• This encompasses planning, decision making, risk taking, goal-orientated behaviour and elements of personality and behaviour. In clinical terms, lesions in this area will compromise aspects of these processes.

5. Speech and the temporal lobes

Two essential components of cortical anatomy relating to speech must be understood: a) Wernicke's area b) Broca's area. These are located in the so-called dominant hemisphere, usually the left hemisphere as previously explained.

  • External speech is received by our ears and travels to the auditory cortex located in the temporal lobes which passes to Wernicke's area.
  • Wernicke's area is located in the temporal lobe, specifically the posterior portion of the superior temporal gyrus. This is the centre of comprehension i.e. where speech is understood. 
  • This information is passed via the arcuate fasciculus to Broca's area located in the frontal lobe, specifically the posterior portion of the inferior frontal gyrus. This is responsible for the motor aspect of speech and orchestrates signals to brainstem nuclei and the spinal cord. The signals will interact with the cerebellum which co-ordinates the motor actions required to produce the sequence of movements needed for speech.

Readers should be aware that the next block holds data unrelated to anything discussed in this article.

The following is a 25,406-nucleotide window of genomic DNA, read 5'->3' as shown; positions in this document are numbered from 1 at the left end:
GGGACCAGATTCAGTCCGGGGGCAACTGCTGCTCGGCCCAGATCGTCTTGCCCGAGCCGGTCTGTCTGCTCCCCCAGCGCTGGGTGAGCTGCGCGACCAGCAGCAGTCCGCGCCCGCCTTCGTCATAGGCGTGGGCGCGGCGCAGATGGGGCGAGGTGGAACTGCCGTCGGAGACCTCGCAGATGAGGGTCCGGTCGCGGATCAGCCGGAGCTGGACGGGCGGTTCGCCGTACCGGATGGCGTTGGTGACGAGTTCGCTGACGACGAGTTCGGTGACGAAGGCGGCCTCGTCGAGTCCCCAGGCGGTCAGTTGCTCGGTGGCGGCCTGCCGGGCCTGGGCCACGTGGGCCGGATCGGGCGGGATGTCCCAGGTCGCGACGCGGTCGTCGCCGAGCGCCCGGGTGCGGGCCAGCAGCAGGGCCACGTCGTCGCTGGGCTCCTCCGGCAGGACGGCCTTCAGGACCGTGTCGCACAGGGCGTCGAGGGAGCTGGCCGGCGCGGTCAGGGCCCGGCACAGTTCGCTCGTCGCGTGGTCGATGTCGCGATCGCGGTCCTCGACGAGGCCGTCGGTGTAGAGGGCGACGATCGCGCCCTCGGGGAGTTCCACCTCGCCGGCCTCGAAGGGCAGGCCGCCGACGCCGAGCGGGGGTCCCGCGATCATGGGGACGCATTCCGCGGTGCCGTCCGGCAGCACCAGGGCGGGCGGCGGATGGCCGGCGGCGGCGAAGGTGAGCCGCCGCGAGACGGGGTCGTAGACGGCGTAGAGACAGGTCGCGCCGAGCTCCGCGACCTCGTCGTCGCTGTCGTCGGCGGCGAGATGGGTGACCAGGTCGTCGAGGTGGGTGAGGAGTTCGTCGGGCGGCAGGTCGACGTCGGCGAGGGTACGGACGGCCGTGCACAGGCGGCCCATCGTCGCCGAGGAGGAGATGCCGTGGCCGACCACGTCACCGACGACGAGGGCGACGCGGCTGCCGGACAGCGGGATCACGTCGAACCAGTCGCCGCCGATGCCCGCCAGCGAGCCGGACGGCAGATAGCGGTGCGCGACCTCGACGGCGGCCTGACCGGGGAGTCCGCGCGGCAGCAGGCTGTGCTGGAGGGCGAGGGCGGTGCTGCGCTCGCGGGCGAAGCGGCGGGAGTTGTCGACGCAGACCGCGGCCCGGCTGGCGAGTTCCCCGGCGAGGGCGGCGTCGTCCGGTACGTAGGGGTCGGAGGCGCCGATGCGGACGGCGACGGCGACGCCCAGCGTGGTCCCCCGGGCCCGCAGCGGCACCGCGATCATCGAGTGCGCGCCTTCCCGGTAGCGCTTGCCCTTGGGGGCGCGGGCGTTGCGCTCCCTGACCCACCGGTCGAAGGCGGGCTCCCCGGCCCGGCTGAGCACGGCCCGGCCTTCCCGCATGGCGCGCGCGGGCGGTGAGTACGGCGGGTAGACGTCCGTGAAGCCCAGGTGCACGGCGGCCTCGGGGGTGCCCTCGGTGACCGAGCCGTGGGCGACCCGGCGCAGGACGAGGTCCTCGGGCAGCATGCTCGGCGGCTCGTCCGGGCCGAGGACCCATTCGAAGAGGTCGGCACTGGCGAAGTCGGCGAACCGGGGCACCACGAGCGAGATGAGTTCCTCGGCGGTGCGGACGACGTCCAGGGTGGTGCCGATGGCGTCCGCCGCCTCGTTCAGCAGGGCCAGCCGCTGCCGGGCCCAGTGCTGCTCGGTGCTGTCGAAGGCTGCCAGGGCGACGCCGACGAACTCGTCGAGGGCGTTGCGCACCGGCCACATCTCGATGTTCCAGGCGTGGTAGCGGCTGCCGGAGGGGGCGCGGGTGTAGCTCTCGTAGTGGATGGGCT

The above is a highly oversimplified explanation of the speech pathway and speech deficits may be caused by a vast array of lesions in what is a complicated pathway. However it is worth noting three points of clinical significance:

(i) If a patient's speech is affected, it lends strong evidence to the fact that there is a lesion in the dominant hemisphere, more often than not, the left side as previously explained. 

(ii) Lesions in or compromising Wernicke's area will result in problems in comprehending speech known as a receptive aphasia. This means the patient will not understand instructions but may well produce a nonsensical largely structured sentence irrelevant to the instructions given.

(iii) Lesions in or compromising Broca's area result in problems articulating speech otherwise known as a motor or expressive aphasia.

6. Visual cortex

  • The visual cortex is located in the occipital lobe at the back of the brain. There are actually five visual areas, the most important being the striate cortex named V1 or the primary visual cortex. 
  • It is a histologically complex and dense area relative to the rest of the cortex. The visual pathway and specific lesions are covered in the article on Neuro-ophthalmology
  • However relevant to the cortical aspect, it is worth noting that this area being at the back of the brain is supplied by the posterior i.e. vertebrobasilar circulation. 
  • Therefore vertebrobasilar strokes or TIAs are an important cause of visual loss (amongst other symptoms). 
  • Pure posterior circulation strokes result in macular sparing whereas MCA (middle cerebral artery) strokes do not as the macula is supplied by a branch of the MCA.


Boon et al. Davidson's Principles and Practice of Medicine. 20th Edition. Elsevier. 2006

Purves D, Augustine GJ, Fitzpatrick D, et al., editors. Neuroscience. 2nd edition. Sunderland (MA): Sinauer Associates; 2001. The Premotor Cortex. Available from: